The other day I noticed a question on one of the LinkedIn groups I belong to that asked the question: Do We Need Leaders? It is one of those questions that does make you think. To many it might seem sort of a foregone conclusion, of course we need leaders, I mean how would difficult things get accomplished? Yet there is a rising tide of thought that says perhaps the concept of leaders may very have run its course. Consider Bill George’s words in a 2007 BusinessWeek article entitled, Where Have All the Leaders Gone? In speaking about today’s knowledge workers, George writes:
“Their approach to leadership is entirely different . . . They don’t care about position,
power or status or organizational hierarchy, or even having followers. Instead, they are superb networkers who find collaborators to create opportunities and businesses. They are on line 24/7 always networking; always in touch . . . The emerging leaders are knowledge workers who typically know more than their bosses. They collaborate with people who have skills they don’t, growing up with diversity as the norm, they understand the benefits of a diverse people working together to solve the world’s most pressing problems.”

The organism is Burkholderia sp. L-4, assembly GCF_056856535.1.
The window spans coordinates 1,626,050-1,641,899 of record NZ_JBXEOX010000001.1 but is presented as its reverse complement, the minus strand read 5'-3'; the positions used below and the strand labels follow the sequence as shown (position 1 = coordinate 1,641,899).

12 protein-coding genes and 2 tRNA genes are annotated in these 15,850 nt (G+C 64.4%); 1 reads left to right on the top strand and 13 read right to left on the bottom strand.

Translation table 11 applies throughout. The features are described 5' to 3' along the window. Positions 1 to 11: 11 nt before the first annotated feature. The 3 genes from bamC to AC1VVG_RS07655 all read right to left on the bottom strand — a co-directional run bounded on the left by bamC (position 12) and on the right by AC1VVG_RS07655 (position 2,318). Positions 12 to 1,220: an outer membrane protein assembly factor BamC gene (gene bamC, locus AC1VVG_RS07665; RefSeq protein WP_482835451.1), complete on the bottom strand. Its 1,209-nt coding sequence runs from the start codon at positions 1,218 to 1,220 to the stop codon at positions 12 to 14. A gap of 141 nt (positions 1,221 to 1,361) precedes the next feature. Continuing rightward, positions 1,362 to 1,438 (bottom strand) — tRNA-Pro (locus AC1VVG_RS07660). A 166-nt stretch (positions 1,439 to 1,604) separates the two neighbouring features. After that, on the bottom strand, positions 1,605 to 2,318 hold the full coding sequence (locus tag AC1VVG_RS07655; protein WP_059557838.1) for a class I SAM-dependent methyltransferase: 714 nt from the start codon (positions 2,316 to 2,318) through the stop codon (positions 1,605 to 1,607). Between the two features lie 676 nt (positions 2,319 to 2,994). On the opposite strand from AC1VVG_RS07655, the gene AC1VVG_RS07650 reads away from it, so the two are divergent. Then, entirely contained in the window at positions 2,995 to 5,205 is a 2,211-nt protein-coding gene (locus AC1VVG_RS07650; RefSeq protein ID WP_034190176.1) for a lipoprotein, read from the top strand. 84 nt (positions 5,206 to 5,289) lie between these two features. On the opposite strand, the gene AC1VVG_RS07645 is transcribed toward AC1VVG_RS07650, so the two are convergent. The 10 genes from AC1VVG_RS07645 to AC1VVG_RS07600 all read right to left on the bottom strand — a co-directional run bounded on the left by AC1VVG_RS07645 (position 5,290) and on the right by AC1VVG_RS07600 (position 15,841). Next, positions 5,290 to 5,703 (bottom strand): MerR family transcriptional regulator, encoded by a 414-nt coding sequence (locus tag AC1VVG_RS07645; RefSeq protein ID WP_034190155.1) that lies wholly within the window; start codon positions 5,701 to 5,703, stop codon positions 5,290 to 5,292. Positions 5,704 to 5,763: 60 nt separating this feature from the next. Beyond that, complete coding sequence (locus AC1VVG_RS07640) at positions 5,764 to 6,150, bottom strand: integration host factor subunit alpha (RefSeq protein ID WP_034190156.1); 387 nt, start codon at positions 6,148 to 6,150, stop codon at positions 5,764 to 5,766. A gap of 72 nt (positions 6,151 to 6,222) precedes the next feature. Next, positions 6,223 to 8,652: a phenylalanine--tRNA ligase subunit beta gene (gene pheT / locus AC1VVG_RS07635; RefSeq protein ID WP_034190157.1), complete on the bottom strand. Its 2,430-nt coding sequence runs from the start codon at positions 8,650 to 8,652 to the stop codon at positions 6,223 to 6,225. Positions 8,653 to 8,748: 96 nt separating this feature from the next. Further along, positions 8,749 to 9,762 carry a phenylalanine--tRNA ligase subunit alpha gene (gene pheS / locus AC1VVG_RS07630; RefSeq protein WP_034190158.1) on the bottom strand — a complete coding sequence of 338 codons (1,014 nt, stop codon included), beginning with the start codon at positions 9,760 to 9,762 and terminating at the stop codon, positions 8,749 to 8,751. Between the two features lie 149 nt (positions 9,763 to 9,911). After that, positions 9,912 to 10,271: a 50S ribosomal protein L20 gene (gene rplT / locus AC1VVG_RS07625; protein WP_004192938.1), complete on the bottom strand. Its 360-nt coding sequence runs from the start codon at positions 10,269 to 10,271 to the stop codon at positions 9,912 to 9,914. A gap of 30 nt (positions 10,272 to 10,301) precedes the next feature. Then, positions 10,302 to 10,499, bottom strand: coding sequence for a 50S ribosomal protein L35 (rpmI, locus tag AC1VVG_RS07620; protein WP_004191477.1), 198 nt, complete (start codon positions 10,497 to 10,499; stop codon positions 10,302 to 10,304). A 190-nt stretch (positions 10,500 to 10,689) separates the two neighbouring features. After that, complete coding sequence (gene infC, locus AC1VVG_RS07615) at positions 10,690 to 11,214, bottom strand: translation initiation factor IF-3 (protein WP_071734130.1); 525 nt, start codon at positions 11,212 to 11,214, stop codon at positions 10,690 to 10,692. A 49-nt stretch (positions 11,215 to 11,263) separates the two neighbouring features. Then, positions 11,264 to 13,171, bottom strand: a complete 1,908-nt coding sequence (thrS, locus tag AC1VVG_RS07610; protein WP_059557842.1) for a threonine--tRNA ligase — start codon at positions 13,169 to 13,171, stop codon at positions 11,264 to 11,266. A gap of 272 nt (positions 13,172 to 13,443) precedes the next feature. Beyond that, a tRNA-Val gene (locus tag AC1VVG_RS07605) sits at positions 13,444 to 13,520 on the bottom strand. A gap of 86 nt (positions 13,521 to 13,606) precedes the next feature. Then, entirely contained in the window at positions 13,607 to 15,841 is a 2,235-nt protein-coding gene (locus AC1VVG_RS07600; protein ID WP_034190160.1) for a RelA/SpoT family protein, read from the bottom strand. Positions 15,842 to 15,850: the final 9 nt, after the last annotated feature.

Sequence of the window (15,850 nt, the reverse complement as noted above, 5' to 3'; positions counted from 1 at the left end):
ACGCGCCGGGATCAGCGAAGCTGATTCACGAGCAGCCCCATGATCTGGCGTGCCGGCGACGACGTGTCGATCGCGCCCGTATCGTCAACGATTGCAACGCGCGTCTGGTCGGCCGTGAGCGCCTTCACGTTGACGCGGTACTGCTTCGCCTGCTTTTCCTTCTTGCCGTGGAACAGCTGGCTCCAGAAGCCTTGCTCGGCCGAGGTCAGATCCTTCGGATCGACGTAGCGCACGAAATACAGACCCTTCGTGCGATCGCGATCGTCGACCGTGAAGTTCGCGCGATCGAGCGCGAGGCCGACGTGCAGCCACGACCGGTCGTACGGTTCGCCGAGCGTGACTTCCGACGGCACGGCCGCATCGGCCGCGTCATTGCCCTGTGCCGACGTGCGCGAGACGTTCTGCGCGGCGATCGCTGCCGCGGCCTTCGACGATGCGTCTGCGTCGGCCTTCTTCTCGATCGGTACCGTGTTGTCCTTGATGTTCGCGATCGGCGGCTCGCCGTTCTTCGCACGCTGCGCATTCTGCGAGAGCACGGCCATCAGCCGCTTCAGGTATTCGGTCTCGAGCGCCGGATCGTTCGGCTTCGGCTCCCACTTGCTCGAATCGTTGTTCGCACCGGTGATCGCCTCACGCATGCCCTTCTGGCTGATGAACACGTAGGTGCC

No wonder people are asking, Do We Really Need Leaders? From where I sit, I think leaders are absolutely essential to any organizational mix. But their roles as leaders have changed. No longer order givers where others just follow their demands, today’s 21st century leaders have evolved into initiators of the process of leadership–architects, if you will, of a collaborative environment that brings together a mix of diverse talents focusing action and energy into a force for transforming change.
Complexity drives the need for collaboration and a 21st century leader faces complexity each and every day. Moreover, 21st Century leaders no longer view followers as such, but as partners in dealing with difficult challenges. It is not easy, but I really can’t see any other way, can you?